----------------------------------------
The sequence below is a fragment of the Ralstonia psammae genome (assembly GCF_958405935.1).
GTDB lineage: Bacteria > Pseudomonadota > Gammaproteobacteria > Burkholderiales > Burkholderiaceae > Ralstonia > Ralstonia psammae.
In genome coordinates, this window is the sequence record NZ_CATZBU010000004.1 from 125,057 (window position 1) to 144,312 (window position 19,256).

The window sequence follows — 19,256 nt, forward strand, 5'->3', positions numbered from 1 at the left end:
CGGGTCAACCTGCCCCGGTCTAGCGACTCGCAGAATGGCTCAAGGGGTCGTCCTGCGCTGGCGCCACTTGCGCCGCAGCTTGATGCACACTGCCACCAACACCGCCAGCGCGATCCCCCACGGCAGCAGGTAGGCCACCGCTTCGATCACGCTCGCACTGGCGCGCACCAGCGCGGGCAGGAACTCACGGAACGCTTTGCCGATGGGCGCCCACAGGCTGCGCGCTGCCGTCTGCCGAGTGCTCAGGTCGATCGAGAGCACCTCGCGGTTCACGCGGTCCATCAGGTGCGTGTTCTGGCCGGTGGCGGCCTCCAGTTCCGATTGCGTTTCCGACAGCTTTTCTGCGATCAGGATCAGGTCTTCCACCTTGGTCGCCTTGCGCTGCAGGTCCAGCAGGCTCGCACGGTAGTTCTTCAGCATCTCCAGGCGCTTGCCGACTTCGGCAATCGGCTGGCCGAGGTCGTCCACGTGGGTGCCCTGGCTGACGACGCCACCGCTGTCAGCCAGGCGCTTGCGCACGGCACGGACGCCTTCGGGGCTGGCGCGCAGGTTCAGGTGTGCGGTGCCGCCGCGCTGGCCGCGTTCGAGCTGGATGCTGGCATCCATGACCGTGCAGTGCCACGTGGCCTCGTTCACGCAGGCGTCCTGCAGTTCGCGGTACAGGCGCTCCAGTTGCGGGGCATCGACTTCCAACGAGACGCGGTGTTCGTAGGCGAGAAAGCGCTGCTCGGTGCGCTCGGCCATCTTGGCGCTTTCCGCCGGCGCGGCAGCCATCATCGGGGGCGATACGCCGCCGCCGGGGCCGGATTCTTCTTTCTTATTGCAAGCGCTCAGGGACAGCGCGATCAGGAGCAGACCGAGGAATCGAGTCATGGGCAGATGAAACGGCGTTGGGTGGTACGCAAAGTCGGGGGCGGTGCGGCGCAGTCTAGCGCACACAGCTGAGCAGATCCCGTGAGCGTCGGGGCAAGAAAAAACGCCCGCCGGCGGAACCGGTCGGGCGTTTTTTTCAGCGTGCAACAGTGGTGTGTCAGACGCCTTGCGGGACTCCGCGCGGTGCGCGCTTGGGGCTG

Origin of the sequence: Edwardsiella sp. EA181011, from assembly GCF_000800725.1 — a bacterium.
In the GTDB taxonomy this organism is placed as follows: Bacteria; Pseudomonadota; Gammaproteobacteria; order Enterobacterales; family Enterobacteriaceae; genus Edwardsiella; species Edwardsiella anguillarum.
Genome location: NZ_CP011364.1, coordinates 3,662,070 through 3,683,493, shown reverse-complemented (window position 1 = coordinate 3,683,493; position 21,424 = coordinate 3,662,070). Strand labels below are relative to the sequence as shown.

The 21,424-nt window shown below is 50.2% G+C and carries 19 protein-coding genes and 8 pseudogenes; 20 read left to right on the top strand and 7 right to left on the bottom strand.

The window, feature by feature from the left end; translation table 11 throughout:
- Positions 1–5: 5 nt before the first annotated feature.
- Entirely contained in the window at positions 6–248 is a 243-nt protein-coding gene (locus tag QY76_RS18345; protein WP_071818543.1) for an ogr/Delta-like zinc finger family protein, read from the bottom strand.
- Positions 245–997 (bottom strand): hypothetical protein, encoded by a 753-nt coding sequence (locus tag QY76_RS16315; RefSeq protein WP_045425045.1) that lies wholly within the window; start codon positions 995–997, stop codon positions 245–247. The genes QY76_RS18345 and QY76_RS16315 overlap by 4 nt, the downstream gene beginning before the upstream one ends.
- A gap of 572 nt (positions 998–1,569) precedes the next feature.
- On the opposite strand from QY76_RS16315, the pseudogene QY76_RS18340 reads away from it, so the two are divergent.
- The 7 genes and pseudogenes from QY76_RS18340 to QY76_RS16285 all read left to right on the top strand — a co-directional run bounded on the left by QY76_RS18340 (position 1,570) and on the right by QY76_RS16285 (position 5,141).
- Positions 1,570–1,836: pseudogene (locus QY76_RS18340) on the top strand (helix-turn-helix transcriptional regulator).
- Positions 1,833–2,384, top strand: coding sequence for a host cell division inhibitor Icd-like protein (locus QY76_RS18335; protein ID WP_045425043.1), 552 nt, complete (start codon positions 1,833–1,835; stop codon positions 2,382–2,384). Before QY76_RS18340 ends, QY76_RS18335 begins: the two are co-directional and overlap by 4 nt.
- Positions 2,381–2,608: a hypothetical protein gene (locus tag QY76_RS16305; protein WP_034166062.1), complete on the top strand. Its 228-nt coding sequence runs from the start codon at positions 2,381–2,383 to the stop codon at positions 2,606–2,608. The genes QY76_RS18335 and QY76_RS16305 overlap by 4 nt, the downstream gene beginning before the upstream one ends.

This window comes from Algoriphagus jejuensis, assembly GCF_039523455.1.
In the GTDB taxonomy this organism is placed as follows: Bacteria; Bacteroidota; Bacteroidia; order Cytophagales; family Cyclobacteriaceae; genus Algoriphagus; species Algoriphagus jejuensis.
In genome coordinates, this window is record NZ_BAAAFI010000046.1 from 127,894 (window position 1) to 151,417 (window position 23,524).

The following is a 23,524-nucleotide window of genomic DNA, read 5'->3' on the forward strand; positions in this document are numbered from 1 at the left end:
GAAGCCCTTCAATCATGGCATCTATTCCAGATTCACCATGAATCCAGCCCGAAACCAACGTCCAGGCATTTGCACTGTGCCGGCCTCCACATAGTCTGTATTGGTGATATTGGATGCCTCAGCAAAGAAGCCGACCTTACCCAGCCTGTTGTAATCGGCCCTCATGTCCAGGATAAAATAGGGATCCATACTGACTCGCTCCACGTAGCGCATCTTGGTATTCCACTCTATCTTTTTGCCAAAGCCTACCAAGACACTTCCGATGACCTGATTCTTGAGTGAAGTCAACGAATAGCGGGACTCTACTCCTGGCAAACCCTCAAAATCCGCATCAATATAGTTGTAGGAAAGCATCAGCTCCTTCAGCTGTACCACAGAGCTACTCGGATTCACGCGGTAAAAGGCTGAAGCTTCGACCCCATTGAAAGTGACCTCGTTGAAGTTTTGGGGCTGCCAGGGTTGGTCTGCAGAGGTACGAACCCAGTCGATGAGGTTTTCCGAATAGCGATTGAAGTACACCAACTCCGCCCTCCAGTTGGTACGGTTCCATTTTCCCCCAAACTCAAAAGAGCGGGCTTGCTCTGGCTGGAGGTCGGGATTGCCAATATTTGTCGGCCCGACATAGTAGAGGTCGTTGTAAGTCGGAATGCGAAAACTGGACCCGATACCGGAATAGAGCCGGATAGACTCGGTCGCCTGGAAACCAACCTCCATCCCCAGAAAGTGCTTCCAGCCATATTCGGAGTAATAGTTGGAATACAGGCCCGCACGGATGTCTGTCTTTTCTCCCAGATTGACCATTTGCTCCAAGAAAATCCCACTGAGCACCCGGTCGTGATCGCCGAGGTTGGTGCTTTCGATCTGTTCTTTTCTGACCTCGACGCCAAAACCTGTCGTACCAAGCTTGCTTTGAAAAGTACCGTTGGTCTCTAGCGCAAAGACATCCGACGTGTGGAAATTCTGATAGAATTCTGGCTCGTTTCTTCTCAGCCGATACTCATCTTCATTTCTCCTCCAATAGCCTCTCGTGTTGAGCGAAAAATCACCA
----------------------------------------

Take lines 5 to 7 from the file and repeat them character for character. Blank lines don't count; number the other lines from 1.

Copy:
CGGGTCAACCTGCCCCGGTCTAGCGACTCGCAGAATGGCTCAAGGGGTCGTCCTGCGCTGGCGCCACTTGCGCCGCAGCTTGATGCACACTGCCACCAACACCGCCAGCGCGATCCCCCACGGCAGCAGGTAGGCCACCGCTTCGATCACGCTCGCACTGGCGCGCACCAGCGCGGGCAGGAACTCACGGAACGCTTTGCCGATGGGCGCCCACAGGCTGCGCGCTGCCGTCTGCCGAGTGCTCAGGTCGATCGAGAGCACCTCGCGGTTCACGCGGTCCATCAGGTGCGTGTTCTGGCCGGTGGCGGCCTCCAGTTCCGATTGCGTTTCCGACAGCTTTTCTGCGATCAGGATCAGGTCTTCCACCTTGGTCGCCTTGCGCTGCAGGTCCAGCAGGCTCGCACGGTAGTTCTTCAGCATCTCCAGGCGCTTGCCGACTTCGGCAATCGGCTGGCCGAGGTCGTCCACGTGGGTGCCCTGGCTGACGACGCCACCGCTGTCAGCCAGGCGCTTGCGCACGGCACGGACGCCTTCGGGGCTGGCGCGCAGGTTCAGGTGTGCGGTGCCGCCGCGCTGGCCGCGTTCGAGCTGGATGCTGGCATCCATGACCGTGCAGTGCCACGTGGCCTCGTTCACGCAGGCGTCCTGCAGTTCGCGGTACAGGCGCTCCAGTTGCGGGGCATCGACTTCCAACGAGACGCGGTGTTCGTAGGCGAGAAAGCGCTGCTCGGTGCGCTCGGCCATCTTGGCGCTTTCCGCCGGCGCGGCAGCCATCATCGGGGGCGATACGCCGCCGCCGGGGCCGGATTCTTCTTTCTTATTGCAAGCGCTCAGGGACAGCGCGATCAGGAGCAGACCGAGGAATCGAGTCATGGGCAGATGAAACGGCGTTGGGTGGTACGCAAAGTCGGGGGCGGTGCGGCGCAGTCTAGCGCACACAGCTGAGCAGATCCCGTGAGCGTCGGGGCAAGAAAAAACGCCCGCCGGCGGAACCGGTCGGGCGTTTTTTTCAGCGTGCAACAGTGGTGTGTCAGACGCCTTGCGGGACTCCGCGCGGTGCGCGCTTGGGGCTG

Origin of the sequence: Edwardsiella sp. EA181011, from assembly GCF_000800725.1 — a bacterium.
In the GTDB taxonomy this organism is placed as follows: Bacteria; Pseudomonadota; Gammaproteobacteria; order Enterobacterales; family Enterobacteriaceae; genus Edwardsiella; species Edwardsiella anguillarum.